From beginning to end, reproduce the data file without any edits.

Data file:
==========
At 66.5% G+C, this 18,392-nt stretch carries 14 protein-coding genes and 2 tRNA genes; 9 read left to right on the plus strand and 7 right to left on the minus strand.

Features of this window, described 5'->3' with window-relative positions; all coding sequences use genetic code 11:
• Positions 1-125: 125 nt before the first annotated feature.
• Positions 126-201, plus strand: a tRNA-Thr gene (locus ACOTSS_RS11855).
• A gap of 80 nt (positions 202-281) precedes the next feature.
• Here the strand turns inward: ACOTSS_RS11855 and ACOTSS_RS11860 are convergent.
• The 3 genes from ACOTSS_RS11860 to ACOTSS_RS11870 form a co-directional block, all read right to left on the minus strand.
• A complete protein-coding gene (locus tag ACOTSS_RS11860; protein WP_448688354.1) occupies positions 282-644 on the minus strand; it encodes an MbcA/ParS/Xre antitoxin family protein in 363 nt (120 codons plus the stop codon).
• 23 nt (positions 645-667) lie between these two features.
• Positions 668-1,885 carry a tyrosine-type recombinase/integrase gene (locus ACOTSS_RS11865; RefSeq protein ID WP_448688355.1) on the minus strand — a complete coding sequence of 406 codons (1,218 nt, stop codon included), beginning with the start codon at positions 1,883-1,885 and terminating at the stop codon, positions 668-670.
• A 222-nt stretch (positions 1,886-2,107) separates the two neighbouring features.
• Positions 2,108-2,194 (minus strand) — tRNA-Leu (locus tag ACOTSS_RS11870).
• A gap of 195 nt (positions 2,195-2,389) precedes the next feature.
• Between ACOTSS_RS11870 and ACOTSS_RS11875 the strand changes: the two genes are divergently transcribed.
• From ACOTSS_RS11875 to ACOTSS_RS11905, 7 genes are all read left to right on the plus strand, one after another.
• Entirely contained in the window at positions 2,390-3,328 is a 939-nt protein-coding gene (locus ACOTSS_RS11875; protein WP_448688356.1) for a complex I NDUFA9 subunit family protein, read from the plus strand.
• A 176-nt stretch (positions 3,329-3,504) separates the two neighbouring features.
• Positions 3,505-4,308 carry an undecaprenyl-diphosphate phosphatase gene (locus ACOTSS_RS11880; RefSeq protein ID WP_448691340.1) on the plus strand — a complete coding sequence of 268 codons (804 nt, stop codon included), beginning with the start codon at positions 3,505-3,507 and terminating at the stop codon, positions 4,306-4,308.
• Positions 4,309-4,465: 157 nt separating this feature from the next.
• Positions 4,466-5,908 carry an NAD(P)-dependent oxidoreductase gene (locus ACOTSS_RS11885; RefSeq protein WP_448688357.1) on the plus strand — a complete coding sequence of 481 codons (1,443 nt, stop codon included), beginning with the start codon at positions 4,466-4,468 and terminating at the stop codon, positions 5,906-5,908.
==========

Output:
At 66.5% G+C, this 18,392-nt stretch carries 14 protein-coding genes and 2 tRNA genes; 9 read left to right on the plus strand and 7 right to left on the minus strand.

Features of this window, described 5'->3' with window-relative positions; all coding sequences use genetic code 11:
• Positions 1-125: 125 nt before the first annotated feature.
• Positions 126-201, plus strand: a tRNA-Thr gene (locus ACOTSS_RS11855).
• A gap of 80 nt (positions 202-281) precedes the next feature.
• Here the strand turns inward: ACOTSS_RS11855 and ACOTSS_RS11860 are convergent.
• The 3 genes from ACOTSS_RS11860 to ACOTSS_RS11870 form a co-directional block, all read right to left on the minus strand.
• A complete protein-coding gene (locus tag ACOTSS_RS11860; protein WP_448688354.1) occupies positions 282-644 on the minus strand; it encodes an MbcA/ParS/Xre antitoxin family protein in 363 nt (120 codons plus the stop codon).
• 23 nt (positions 645-667) lie between these two features.
• Positions 668-1,885 carry a tyrosine-type recombinase/integrase gene (locus ACOTSS_RS11865; RefSeq protein ID WP_448688355.1) on the minus strand — a complete coding sequence of 406 codons (1,218 nt, stop codon included), beginning with the start codon at positions 1,883-1,885 and terminating at the stop codon, positions 668-670.
• A 222-nt stretch (positions 1,886-2,107) separates the two neighbouring features.
• Positions 2,108-2,194 (minus strand) — tRNA-Leu (locus tag ACOTSS_RS11870).
• A gap of 195 nt (positions 2,195-2,389) precedes the next feature.
• Between ACOTSS_RS11870 and ACOTSS_RS11875 the strand changes: the two genes are divergently transcribed.
• From ACOTSS_RS11875 to ACOTSS_RS11905, 7 genes are all read left to right on the plus strand, one after another.
• Entirely contained in the window at positions 2,390-3,328 is a 939-nt protein-coding gene (locus ACOTSS_RS11875; protein WP_448688356.1) for a complex I NDUFA9 subunit family protein, read from the plus strand.
• A 176-nt stretch (positions 3,329-3,504) separates the two neighbouring features.
• Positions 3,505-4,308 carry an undecaprenyl-diphosphate phosphatase gene (locus ACOTSS_RS11880; RefSeq protein ID WP_448691340.1) on the plus strand — a complete coding sequence of 268 codons (804 nt, stop codon included), beginning with the start codon at positions 3,505-3,507 and terminating at the stop codon, positions 4,306-4,308.
• Positions 4,309-4,465: 157 nt separating this feature from the next.
• Positions 4,466-5,908 carry an NAD(P)-dependent oxidoreductase gene (locus ACOTSS_RS11885; RefSeq protein WP_448688357.1) on the plus strand — a complete coding sequence of 481 codons (1,443 nt, stop codon included), beginning with the start codon at positions 4,466-4,468 and terminating at the stop codon, positions 5,906-5,908.